And writing Pye’s unauthorized bio for the site, with notes and ideas provided by Jono, was a new and delightful adventure for me as I wove memories, both factual and fictive - like much of life - from the career of an artist whose work attests to commitment, playfulness, and a seemingly endless capacity to create.

poster from 2022/2023 Toronto exhibit

Friday, September 22, 2023


A masterful ensemble takes the stage and immediately draws the audience into a mesmerizing kind of corporate rapture, doublespeak, and high stakes ecological impairment as one watches Michael Healey's brilliant new script take flight in a unique blend of theatre and high tech power point presentation that balances evenly and seamlessly with the onstage action scrambling below.

 The entire cast shines with intense energy and a mistakenly placed birthday-cakeface standout moment nearing the end as one of the performers moves breathlessly and manically through intricate, breakneck blocking with their leg in a cast and a seamless, unbreakable, comic flair. 

Recent news of the greenbelt debacle and its surprising yet welcome turnaround in the hands of a suddenly apologetic real estate mongering premiere, alongside frequent news regarding a plot of geodesic dome- covered, former semi-amusement park memories resting on island-like landfill being stolen from the 'public' by Northern European spa enthusiasts, when the landfill perhaps never should have been put there in the first place and the land was stolen land in the first place - all of these run-on monumental tidbits become the mocking merriment of earth-shattering dirt re-arranging that indirectly-cum-directly connects to the woes of Toronto as an ever-growing urban carnivale-like assortment of waterfront (and beyond) developments that have been littering the political and geographic landscape for decades. 

As Healey's script points out, with its impressive mass of historical/political information, the century old re-direction of  the Don River, and the ensuing problems with that unsound environmental move, plays a part in Healey's satirically drawn script as the big waterfront players collide on a crash course with Google and its plans for a SMART future for urban centres replete with moveable sidewalks, potentially unwieldy data storage, and views of a lake that must be exhausted by all of the age-old, unnatural changes to its immense, breathtaking shoreline. Remember when Front Street was a beach and the island wasn't an island? Google it!

And then there's the Gardiner Expressway as it makes a cameo appearance with its own tale of woesome, un-winsomely handled land acknowledgement - rich in colonizing intent within a not so subtle sub-text as the final moments refer to a deal made with indigenous land stewards that becomes redundant in the hands of the fumbling corporate players on both sides of the US/Canadian border.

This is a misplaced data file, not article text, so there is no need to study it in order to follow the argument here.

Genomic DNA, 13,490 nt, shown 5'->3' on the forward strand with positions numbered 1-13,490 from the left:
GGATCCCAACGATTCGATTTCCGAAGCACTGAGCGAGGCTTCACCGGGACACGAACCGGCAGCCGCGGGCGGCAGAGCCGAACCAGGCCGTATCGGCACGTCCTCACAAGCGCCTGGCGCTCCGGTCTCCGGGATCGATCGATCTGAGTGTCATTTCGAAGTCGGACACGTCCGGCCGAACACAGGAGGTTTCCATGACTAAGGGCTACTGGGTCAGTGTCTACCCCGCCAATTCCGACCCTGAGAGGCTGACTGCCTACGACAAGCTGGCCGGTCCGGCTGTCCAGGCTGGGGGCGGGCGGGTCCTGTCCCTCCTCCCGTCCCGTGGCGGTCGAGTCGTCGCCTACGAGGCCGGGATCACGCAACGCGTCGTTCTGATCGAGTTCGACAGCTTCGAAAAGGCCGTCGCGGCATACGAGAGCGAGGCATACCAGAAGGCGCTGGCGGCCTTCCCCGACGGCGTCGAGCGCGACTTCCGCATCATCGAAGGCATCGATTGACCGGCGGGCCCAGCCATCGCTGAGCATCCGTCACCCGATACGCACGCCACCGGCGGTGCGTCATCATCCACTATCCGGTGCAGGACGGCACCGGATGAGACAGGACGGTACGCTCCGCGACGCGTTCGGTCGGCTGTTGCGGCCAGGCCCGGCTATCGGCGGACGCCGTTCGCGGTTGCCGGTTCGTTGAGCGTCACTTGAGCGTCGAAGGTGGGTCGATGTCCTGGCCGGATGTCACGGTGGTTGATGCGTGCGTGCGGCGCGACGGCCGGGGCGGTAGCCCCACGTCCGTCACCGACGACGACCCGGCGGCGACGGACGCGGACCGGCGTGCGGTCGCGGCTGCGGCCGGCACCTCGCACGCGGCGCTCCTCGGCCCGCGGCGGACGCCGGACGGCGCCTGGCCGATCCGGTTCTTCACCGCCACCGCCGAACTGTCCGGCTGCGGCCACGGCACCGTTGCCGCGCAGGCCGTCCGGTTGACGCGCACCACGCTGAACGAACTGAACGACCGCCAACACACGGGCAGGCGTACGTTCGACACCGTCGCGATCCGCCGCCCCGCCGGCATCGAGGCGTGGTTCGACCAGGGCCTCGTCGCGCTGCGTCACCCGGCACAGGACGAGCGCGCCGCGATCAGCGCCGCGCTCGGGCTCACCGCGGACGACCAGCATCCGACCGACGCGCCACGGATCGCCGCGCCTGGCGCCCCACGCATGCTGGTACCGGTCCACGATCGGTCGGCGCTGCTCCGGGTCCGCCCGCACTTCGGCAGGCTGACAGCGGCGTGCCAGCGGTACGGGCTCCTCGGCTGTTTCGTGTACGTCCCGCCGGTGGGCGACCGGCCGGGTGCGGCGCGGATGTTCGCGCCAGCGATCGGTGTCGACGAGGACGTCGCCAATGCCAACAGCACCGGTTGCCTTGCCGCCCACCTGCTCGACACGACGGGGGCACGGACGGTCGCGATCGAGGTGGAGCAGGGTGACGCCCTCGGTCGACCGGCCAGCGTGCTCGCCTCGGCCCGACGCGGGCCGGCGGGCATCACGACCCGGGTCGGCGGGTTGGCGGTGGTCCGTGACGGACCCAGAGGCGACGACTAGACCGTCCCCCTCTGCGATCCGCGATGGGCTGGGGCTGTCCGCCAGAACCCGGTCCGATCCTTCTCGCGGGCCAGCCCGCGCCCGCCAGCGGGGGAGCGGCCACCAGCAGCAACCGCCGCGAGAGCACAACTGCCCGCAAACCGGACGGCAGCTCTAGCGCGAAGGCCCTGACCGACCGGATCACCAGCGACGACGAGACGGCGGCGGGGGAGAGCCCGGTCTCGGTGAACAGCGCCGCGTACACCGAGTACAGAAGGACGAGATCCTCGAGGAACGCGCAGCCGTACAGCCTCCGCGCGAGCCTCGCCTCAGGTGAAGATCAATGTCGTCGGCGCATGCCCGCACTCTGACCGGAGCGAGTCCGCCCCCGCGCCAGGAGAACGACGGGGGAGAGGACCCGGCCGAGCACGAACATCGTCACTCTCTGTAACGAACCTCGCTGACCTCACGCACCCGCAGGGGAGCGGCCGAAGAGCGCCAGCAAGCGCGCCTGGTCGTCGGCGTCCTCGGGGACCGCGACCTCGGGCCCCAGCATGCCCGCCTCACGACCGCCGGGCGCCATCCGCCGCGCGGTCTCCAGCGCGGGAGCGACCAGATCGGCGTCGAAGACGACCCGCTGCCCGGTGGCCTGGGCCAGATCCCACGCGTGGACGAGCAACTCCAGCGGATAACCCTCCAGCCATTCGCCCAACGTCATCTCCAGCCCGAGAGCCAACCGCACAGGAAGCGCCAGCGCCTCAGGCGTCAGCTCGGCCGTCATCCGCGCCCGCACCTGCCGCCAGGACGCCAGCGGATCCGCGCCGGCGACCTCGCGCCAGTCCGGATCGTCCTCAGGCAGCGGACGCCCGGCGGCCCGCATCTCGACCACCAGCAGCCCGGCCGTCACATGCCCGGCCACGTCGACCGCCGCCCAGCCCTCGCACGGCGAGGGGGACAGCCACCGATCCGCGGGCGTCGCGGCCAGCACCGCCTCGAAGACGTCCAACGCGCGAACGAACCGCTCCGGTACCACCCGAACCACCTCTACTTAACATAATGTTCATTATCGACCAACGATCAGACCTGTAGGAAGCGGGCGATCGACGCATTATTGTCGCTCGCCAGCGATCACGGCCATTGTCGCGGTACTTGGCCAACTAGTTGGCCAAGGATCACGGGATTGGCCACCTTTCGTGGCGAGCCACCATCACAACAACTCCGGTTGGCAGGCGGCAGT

Based on JOSH O'KANES book Sideways: The City Google Couldn't Buy THE MASTER PLAN is far beyond my reach of political intelligence and information intake, which is a very good thing for challenged spectators such as myselfbecause it plays with the facts, delights and appalls the imagination with ingenious theatrical flair, and takes the stage in a spectacular array of blocking and technology masterfully arranged by director Chris Abraham and a team of actors and arts technicians/designers in a way that leaves one breathless with an entertaining mixture of disgust, dismay, bewilderment and glee with each new morsel of factually based big business repartee and real estate wrangling. 

And all of this motivates one to read the book, do the research, and learn more and more about the ongoing machinations of a city - of so many cities in turmoil - on a planet where urban development has consistently ravaged the land as we try to imagine climate change as just another challenge for the ages - and if there is anything we can possibly do about it.

And then there's the priceless fleeting little remark about New York City's much lauded - yet infrequently critiqued as  unremarkable - High Line (and surrounding over-priced environs) that jumps out at you and tickles the not so funny bone in a most delightfully scathing way.



In 2017, when the public agency Waterfront Toronto decided to put up a parcel of land for development, Sidewalk Labs, a subsidiary of Google’s Alphabet Inc., swept in with a proposal to create the city of the future. Waterfront Toronto jumped at the opportunity to advance housing sustainability and affordability by exploring Alphabet’s innovative technology and data-driven techniques. But the project quickly started to fall apart from uneasy partnerships, sclerotic local politics, and an overwhelmingly negative public response.

In this biting comedy about the failure to build a smart city in Toronto, Michael Healey lampoons the corporate drama, epic personalities, and iconic Canadian figures involved in the messy affair between Sidewalk Labs and Waterfront Toronto. Based on the bestselling exposé, Sideways: The City Google Couldn't Buy by Josh O’Kane, The Master Plan exposes the hubris of big tech, the feebleness of government, and the dangers of public consultation with sharp wit and insightful commentary.

Crow’s Theatre presents

The World Premiere of a New Comedy
Written by Michael Healey
Based on Sideways: The City Google Couldnt Buy by Josh O’Kane
Directed by Chris Abraham

Featuring Christopher Allen, Ben Carlson, Philippa Domville, Peter Fernandes, Yanna McIntosh, Tara Nicodemo, Mike Shara
September 5 to October 8, 2023 (HELDOVER UNTIL OCTOBER 15TH)


Monday, December 12, 2022